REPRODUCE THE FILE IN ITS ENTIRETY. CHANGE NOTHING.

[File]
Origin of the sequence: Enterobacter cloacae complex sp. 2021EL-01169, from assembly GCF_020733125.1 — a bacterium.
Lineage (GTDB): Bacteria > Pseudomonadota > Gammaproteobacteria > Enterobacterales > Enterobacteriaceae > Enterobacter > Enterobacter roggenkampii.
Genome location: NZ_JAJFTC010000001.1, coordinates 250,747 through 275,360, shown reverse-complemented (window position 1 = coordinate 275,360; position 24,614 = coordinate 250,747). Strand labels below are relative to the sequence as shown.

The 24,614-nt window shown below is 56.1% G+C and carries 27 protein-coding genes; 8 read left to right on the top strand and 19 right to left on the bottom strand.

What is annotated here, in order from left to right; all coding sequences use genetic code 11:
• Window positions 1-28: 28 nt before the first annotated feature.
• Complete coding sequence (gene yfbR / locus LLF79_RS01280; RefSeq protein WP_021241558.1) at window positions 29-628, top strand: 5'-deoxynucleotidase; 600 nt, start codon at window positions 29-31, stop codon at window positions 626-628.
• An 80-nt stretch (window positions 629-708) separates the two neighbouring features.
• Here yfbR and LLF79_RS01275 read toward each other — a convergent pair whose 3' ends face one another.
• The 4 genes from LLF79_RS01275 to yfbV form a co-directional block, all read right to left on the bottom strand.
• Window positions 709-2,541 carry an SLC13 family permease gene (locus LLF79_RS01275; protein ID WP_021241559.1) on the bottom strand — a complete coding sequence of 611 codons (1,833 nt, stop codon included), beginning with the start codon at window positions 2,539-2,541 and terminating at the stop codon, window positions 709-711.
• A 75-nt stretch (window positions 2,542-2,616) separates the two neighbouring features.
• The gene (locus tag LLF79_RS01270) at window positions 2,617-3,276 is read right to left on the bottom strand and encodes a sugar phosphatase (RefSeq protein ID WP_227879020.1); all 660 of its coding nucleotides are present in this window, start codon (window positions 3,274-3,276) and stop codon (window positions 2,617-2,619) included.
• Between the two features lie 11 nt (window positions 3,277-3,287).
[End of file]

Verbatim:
Origin of the sequence: Enterobacter cloacae complex sp. 2021EL-01169, from assembly GCF_020733125.1 — a bacterium.
Lineage (GTDB): Bacteria > Pseudomonadota > Gammaproteobacteria > Enterobacterales > Enterobacteriaceae > Enterobacter > Enterobacter roggenkampii.
Genome location: NZ_JAJFTC010000001.1, coordinates 250,747 through 275,360, shown reverse-complemented (window position 1 = coordinate 275,360; position 24,614 = coordinate 250,747). Strand labels below are relative to the sequence as shown.

The 24,614-nt window shown below is 56.1% G+C and carries 27 protein-coding genes; 8 read left to right on the top strand and 19 right to left on the bottom strand.

What is annotated here, in order from left to right; all coding sequences use genetic code 11:
• Window positions 1-28: 28 nt before the first annotated feature.
• Complete coding sequence (gene yfbR / locus LLF79_RS01280; RefSeq protein WP_021241558.1) at window positions 29-628, top strand: 5'-deoxynucleotidase; 600 nt, start codon at window positions 29-31, stop codon at window positions 626-628.
• An 80-nt stretch (window positions 629-708) separates the two neighbouring features.
• Here yfbR and LLF79_RS01275 read toward each other — a convergent pair whose 3' ends face one another.
• The 4 genes from LLF79_RS01275 to yfbV form a co-directional block, all read right to left on the bottom strand.
• Window positions 709-2,541 carry an SLC13 family permease gene (locus LLF79_RS01275; protein ID WP_021241559.1) on the bottom strand — a complete coding sequence of 611 codons (1,833 nt, stop codon included), beginning with the start codon at window positions 2,539-2,541 and terminating at the stop codon, window positions 709-711.
• A 75-nt stretch (window positions 2,542-2,616) separates the two neighbouring features.
• The gene (locus tag LLF79_RS01270) at window positions 2,617-3,276 is read right to left on the bottom strand and encodes a sugar phosphatase (RefSeq protein ID WP_227879020.1); all 660 of its coding nucleotides are present in this window, start codon (window positions 3,274-3,276) and stop codon (window positions 2,617-2,619) included.
• Between the two features lie 11 nt (window positions 3,277-3,287).